This graphic depicts an ultrashort pulse of terahertz light (yellow arrow) distorting a manganite crystal lattice. Around where the light hits, the diamond-like shaped arrangement of manganese (blue) and oxygen (red) atoms changes to become more square-like, a distortion that also alters the material’s magnetism, which is indicated by the direction of red and blue arrows shown over the manganese atoms. The extremely brief duration and high intensity of the LCLS X-ray laser pulses allowed the team to take stop-action images used to measure the material’s altered magnetism. Image: Jörg Harms, Max-Planck Department for Structural Dynamics, Center for Free Electron Laser Science
have found a way to distort the atomic arrangement and change the
magnetic properties of an important class of electronic materials with
ultra-short pulses of terahertz (mid-infrared) laser light without
heating the material up. While the achievement is currently of purely
scientific interest, the researchers say this new approach control could
ultimately lead to extremely fast, low-energy, non-volatile computer
memory chips or data-switching devices.
at the SLAC National Accelerator Laboratory’s Linear Coherent Light
Source (LCLS), the scientists aimed intense, 130-femtosecond-long pulses
of terahertz light at samples of manganite, a class of complex
manganese-oxide compounds that has many desirable electronic and
each flash, the material’s atoms shimmied and shifted positions,
although the overall temperature of the solid barely changed. The
scientists then used X-ray laser pulses from the LCLS’s Soft X-ray
Materials Science (SXR) instrument to measure the material’s altered
light-induced switching of manganite magnetism has been known for many
years, said physicist Michael Först of the Max Planck Department of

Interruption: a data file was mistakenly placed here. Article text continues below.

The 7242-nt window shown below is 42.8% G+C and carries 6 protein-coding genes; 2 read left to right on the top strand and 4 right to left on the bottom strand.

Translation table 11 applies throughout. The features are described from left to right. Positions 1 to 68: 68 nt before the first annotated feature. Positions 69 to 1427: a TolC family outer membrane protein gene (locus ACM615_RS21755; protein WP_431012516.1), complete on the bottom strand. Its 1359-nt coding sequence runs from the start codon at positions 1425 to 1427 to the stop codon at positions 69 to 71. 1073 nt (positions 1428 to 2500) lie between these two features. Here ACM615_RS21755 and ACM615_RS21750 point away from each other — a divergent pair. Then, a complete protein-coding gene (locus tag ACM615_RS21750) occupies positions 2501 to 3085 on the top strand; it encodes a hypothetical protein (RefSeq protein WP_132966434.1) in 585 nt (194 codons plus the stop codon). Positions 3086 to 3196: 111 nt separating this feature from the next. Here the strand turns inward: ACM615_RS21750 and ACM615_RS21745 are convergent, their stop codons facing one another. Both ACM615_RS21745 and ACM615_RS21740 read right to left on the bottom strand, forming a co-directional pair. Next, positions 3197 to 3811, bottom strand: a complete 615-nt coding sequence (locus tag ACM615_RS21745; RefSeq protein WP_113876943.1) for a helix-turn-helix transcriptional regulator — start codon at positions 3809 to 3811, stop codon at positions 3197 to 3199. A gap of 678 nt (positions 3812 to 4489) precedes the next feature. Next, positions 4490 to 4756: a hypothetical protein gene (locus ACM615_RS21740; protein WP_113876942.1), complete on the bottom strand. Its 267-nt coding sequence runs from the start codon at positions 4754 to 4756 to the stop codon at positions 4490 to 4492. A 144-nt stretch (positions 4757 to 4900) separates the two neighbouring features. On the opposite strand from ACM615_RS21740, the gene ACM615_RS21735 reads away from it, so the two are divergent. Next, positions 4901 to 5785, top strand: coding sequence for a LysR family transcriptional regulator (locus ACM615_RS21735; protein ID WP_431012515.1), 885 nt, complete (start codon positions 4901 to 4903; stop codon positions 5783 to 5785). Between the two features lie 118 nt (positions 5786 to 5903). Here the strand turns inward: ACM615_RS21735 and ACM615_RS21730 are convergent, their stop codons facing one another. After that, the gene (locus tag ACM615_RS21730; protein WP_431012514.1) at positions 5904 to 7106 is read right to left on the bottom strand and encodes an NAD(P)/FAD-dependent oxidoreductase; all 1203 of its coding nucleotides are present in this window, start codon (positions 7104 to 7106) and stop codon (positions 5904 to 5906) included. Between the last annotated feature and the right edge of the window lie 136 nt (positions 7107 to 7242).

Structural Dynamics (MPSD) in Hamburg, Germany, one of the leaders of
the international research group. However, earlier efforts to trigger
this switch with higher-energy, near-visible lasers heated the
materials, which greatly limits potential applications.
latest LCLS experiments confirm that terahertz light only distorts the
lattice enough to rearrange the electronic and magnetic properties while
not generating extra heat.
research team was led by scientists from the MPSD (Först and Andrea
Cavalleri) and Brookhaven National Laboratory (Ron Tobey and John Hill),
and included researchers from England and SLAC. They published their
results last month in Physical Review B.
SLAC co-authors are Bill Schlotter and Josh Turner, SXR instrument
scientists; Wei-Sheng Lee and Rob Moore of the Stanford Institute for
Materials & Energy Science (SIMES), and Mariano Trigo of Photon
Ultrafast Laser Science and Engineering (PULSE).
will come back to LCLS later this year to use the X-ray Pump Probe
instrument to measure terahertz-light-driven atomic displacements
directly,” said Först. In recent years, his same group of MPSD
scientists has also used terahertz light pulses to shake materials into a
superconducting state and to change insulators into metals.
research aims to explore the phenomenon more deeply and start
developing capabilities essential for applications, such as
reverse-switching techniques, materials that can switch magnetically at
room temperature or higher, and a laser source suitable for using on